Spotted at New York’s 2015 Beneath The Sea Dive Show, this eye catching backplate is manufactured from marine grade 316 stainless steel. (316 is the preferred steel for use in marine environments because it has a greater resistance to corrosion, hence surgical steel is also made from 316 grade stainless).
Dive Rite has a simple solution. They have lost the excess weight, whilst ensuring the strength of the backplate is not compromised, by laser cutting a series of cut-outs from the body of the plate. The plate is then hand finished to ensure that there are no rough or jagged edges.
It is good to see that the Dive Rite has considered that divers have changing needs for their kit. The XT Lite backplate has two sets of 2 inch slots cut along the centre spine so that the plate can be dived with a single cylinder without the need of a single tank adapter. Plus a series of 3/8 inch holes and 1 inch slots have also been cut along the outer edge of the plate, thus giving the diver a plethora of choice when it comes to mounting lights, lift bags, pony bottles and other paraphernalia. And the ever useful crotch strap has not been forgotten either. There is a slot cut for that too.
As you would expect, Dive Rite have complied with the standard twinset / doubles bolt setup measurement of 11 inches between the two holes. But that is no surprise. Dive Rite introduced this measurement back in 1984 when it started manufacturing backplates. This measurement was then adopted by the tech community.
Hurrah! A fresh solution that stops that frustrating moment of ‘just where do I put all my stuff’?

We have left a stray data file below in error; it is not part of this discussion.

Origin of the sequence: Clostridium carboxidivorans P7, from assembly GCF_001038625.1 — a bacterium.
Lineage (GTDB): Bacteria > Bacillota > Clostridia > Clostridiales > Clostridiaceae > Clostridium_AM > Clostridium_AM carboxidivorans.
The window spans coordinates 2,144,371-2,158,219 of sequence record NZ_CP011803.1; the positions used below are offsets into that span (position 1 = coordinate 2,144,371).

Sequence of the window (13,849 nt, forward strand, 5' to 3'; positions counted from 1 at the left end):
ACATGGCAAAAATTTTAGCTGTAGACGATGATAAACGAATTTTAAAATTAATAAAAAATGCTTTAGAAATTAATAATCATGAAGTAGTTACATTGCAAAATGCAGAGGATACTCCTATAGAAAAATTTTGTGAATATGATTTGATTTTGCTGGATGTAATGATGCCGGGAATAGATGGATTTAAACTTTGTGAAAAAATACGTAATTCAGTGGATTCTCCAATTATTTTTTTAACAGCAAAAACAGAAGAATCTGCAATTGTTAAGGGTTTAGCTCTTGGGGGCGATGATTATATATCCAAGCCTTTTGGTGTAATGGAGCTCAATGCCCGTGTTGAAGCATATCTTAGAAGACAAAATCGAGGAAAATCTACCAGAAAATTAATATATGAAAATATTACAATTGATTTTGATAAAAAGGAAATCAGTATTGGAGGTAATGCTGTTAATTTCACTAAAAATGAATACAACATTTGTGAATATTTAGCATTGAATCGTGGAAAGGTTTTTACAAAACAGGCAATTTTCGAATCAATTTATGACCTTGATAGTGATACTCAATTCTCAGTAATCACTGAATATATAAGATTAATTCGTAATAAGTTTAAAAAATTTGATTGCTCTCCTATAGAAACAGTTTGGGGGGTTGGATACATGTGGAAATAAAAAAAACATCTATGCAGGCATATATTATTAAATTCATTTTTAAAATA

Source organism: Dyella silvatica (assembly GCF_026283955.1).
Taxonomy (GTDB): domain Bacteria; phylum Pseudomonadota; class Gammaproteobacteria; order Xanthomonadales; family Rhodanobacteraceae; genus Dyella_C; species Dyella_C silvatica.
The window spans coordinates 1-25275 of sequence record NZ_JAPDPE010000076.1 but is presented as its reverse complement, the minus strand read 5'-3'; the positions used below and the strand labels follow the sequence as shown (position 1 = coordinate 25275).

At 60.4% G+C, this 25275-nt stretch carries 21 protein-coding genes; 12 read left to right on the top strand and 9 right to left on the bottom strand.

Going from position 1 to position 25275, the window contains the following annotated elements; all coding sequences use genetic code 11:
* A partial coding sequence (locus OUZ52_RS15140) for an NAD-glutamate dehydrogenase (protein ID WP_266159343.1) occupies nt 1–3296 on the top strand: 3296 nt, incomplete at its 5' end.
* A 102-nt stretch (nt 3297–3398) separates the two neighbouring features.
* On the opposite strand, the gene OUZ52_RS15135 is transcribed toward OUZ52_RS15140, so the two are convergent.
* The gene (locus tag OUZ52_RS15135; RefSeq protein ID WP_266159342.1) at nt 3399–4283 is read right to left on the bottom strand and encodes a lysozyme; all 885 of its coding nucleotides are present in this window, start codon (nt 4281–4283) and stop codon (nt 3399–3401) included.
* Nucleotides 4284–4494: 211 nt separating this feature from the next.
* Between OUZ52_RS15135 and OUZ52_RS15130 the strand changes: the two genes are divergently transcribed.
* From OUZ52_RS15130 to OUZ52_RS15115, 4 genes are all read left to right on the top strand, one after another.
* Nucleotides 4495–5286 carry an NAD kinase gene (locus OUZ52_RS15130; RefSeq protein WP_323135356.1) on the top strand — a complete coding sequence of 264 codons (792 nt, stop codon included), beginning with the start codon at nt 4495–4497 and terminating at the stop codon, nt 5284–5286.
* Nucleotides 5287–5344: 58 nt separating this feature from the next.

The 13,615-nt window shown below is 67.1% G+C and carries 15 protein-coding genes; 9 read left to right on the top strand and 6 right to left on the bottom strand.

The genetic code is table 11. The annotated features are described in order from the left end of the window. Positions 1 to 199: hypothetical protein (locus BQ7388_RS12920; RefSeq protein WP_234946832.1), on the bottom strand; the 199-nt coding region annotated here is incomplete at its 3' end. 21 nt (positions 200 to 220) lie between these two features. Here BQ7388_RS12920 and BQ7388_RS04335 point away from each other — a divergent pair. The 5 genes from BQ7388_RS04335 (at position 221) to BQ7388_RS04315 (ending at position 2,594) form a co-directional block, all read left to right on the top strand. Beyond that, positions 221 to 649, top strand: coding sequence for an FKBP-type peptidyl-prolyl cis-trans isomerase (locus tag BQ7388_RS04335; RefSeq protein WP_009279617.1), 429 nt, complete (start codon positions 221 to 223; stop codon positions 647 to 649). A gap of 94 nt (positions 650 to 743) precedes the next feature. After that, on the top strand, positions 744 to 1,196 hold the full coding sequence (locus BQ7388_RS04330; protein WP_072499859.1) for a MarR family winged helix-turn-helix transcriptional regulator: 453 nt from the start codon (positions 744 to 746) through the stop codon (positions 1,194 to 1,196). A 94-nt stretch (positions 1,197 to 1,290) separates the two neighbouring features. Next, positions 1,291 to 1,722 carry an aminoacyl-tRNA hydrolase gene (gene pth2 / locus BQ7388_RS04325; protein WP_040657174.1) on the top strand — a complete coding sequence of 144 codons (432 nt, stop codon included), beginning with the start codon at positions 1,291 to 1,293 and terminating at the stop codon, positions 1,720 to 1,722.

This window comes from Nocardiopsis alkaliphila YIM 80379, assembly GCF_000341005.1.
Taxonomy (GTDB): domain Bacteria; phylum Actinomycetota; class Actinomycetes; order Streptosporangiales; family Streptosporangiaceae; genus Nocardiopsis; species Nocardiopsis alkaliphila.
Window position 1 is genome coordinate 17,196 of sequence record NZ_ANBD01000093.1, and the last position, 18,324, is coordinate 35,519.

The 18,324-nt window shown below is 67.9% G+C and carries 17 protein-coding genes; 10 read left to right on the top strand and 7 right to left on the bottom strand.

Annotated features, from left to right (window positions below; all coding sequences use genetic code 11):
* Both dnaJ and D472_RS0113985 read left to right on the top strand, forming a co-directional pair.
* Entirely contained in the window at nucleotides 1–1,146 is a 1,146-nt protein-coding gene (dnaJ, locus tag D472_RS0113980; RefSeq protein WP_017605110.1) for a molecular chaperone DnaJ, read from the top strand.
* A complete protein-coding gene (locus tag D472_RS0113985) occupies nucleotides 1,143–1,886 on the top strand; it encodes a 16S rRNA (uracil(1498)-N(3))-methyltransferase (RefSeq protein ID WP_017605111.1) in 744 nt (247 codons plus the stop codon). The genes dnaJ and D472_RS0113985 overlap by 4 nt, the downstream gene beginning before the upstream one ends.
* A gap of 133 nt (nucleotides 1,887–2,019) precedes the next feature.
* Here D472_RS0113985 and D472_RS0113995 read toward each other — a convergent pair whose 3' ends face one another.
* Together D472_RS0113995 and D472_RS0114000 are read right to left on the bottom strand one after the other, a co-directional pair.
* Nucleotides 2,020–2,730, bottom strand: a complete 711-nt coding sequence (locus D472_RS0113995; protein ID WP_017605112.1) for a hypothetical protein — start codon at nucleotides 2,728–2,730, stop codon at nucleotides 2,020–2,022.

Ardent drysuited divers will probably all agree that there are many joys of diving in a wetsuit. A wetsuit is quick and easy to don and you are most likely to be diving in warm(er) waters. What a treat! Kit up goes really smoothly until you hit that horrible moment of ‘bother, I miss my drysuit cargo pockets. Just where do I put all my stuff? Spare mask, wetnotes, reel, line markers or delayed surface marker buoy and cuddly toy’?
There are two solutions. Get cargo pockets added to your suit or go for the quicker, easier option – wear a pair of diving shorts. Currently there is a choice of diving shorts on the market. Most of them keep the shorts secure with a drawstring at the waist. This works, but it is not an optimal solution.
I was therefore curious to see at the 2014 Las Vegas DEMA Show that Apeks have looked at this product with fresh thinking and walked a different path. Their solution for securing these Tech shorts? An adjustable waistband augmented by an adjustable belt.
How does this work? Think nappies! Simply pull on the shorts and get them comfortable. Then grab the left hand back flap and wrap it around your left hand hip and over your left stomach area. Next you grab the front left hand flap and velcro it on top before repeating the same process over your right hand hip. Finally you clip the belt home and your shorts are nicely secure. The waist band is wide and there is velcro aplenty on the flaps so that you benefit from great adjustability and a snug fit.
The two large cargo pockets have been designed to reduce flap whilst providing flexibility of use to the diver. Each pocket has an ‘expansion system’ fitted to the outside of the pocket. Basically velco tabs that allow you to velcro down or release the pocket, so that you can use the pocket just for wetnotes, or truly stuff it to full capacity. Time to explore inside a pocket and you will be pleased to know that you can clip off and secure your pocket contents to the stainless steel integrated D-Rings. The pocket should be quick to drain courtesy of 4 large grommets and the pocket itself is secured and closed by a large velcro pocket flap that keeps everything in place.